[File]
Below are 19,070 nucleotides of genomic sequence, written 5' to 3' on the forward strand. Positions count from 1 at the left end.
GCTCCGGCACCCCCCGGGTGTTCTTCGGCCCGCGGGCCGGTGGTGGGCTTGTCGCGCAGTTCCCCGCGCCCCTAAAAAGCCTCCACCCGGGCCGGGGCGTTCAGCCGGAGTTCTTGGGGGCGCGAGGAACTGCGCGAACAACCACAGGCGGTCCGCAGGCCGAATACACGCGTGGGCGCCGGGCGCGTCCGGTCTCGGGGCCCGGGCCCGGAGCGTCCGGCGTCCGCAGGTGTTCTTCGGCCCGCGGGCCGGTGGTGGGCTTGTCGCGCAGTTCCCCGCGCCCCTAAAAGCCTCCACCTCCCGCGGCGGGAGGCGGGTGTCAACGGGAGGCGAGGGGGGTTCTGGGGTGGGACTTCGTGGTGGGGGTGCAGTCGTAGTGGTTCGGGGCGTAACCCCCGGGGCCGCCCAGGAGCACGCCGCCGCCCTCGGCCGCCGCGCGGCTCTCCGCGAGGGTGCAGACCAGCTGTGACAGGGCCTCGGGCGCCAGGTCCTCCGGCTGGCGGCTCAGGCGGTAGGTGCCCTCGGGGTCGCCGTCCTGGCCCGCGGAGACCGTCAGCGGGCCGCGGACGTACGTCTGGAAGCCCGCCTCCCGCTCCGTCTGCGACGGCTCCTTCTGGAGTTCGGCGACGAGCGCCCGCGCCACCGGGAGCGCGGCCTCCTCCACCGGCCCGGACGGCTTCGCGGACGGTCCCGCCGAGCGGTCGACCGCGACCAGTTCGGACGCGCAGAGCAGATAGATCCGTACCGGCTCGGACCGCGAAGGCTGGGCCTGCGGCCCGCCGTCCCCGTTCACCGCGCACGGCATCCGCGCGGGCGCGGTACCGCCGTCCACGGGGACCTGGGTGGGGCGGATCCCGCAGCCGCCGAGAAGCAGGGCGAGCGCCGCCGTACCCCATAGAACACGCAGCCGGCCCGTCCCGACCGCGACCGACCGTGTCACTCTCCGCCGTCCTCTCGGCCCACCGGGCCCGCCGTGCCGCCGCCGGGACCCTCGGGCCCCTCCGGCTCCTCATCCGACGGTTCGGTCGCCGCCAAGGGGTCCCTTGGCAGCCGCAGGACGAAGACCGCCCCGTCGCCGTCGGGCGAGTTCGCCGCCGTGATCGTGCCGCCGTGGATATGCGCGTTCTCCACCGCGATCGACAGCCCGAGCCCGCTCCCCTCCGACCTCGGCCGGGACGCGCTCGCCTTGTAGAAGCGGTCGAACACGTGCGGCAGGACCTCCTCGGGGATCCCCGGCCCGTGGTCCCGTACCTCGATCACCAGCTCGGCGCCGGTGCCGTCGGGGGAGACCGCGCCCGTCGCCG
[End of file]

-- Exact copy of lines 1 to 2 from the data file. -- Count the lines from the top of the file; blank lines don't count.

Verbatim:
Below are 19,070 nucleotides of genomic sequence, written 5' to 3' on the forward strand. Positions count from 1 at the left end.
GCTCCGGCACCCCCCGGGTGTTCTTCGGCCCGCGGGCCGGTGGTGGGCTTGTCGCGCAGTTCCCCGCGCCCCTAAAAAGCCTCCACCCGGGCCGGGGCGTTCAGCCGGAGTTCTTGGGGGCGCGAGGAACTGCGCGAACAACCACAGGCGGTCCGCAGGCCGAATACACGCGTGGGCGCCGGGCGCGTCCGGTCTCGGGGCCCGGGCCCGGAGCGTCCGGCGTCCGCAGGTGTTCTTCGGCCCGCGGGCCGGTGGTGGGCTTGTCGCGCAGTTCCCCGCGCCCCTAAAAGCCTCCACCTCCCGCGGCGGGAGGCGGGTGTCAACGGGAGGCGAGGGGGGTTCTGGGGTGGGACTTCGTGGTGGGGGTGCAGTCGTAGTGGTTCGGGGCGTAACCCCCGGGGCCGCCCAGGAGCACGCCGCCGCCCTCGGCCGCCGCGCGGCTCTCCGCGAGGGTGCAGACCAGCTGTGACAGGGCCTCGGGCGCCAGGTCCTCCGGCTGGCGGCTCAGGCGGTAGGTGCCCTCGGGGTCGCCGTCCTGGCCCGCGGAGACCGTCAGCGGGCCGCGGACGTACGTCTGGAAGCCCGCCTCCCGCTCCGTCTGCGACGGCTCCTTCTGGAGTTCGGCGACGAGCGCCCGCGCCACCGGGAGCGCGGCCTCCTCCACCGGCCCGGACGGCTTCGCGGACGGTCCCGCCGAGCGGTCGACCGCGACCAGTTCGGACGCGCAGAGCAGATAGATCCGTACCGGCTCGGACCGCGAAGGCTGGGCCTGCGGCCCGCCGTCCCCGTTCACCGCGCACGGCATCCGCGCGGGCGCGGTACCGCCGTCCACGGGGACCTGGGTGGGGCGGATCCCGCAGCCGCCGAGAAGCAGGGCGAGCGCCGCCGTACCCCATAGAACACGCAGCCGGCCCGTCCCGACCGCGACCGACCGTGTCACTCTCCGCCGTCCTCTCGGCCCACCGGGCCCGCCGTGCCGCCGCCGGGACCCTCGGGCCCCTCCGGCTCCTCATCCGACGGTTCGGTCGCCGCCAAGGGGTCCCTTGGCAGCCGCAGGACGAAGACCGCCCCGTCGCCGTCGGGCGAGTTCGCCGCCGTGATCGTGCCGCCGTGGATATGCGCGTTCTCCACCGCGATCGACAGCCCGAGCCCGCTCCCCTCCGACCTCGGCCGGGACGCGCTCGCCTTGTAGAAGCGGTCGAACACGTGCGGCAGGACCTCCTCGGGGATCCCCGGCCCGTGGTCCCGTACCTCGATCACCAGCTCGGCGCCGGTGCCGTCGGGGGAGACCGCGCCCGTCGCCG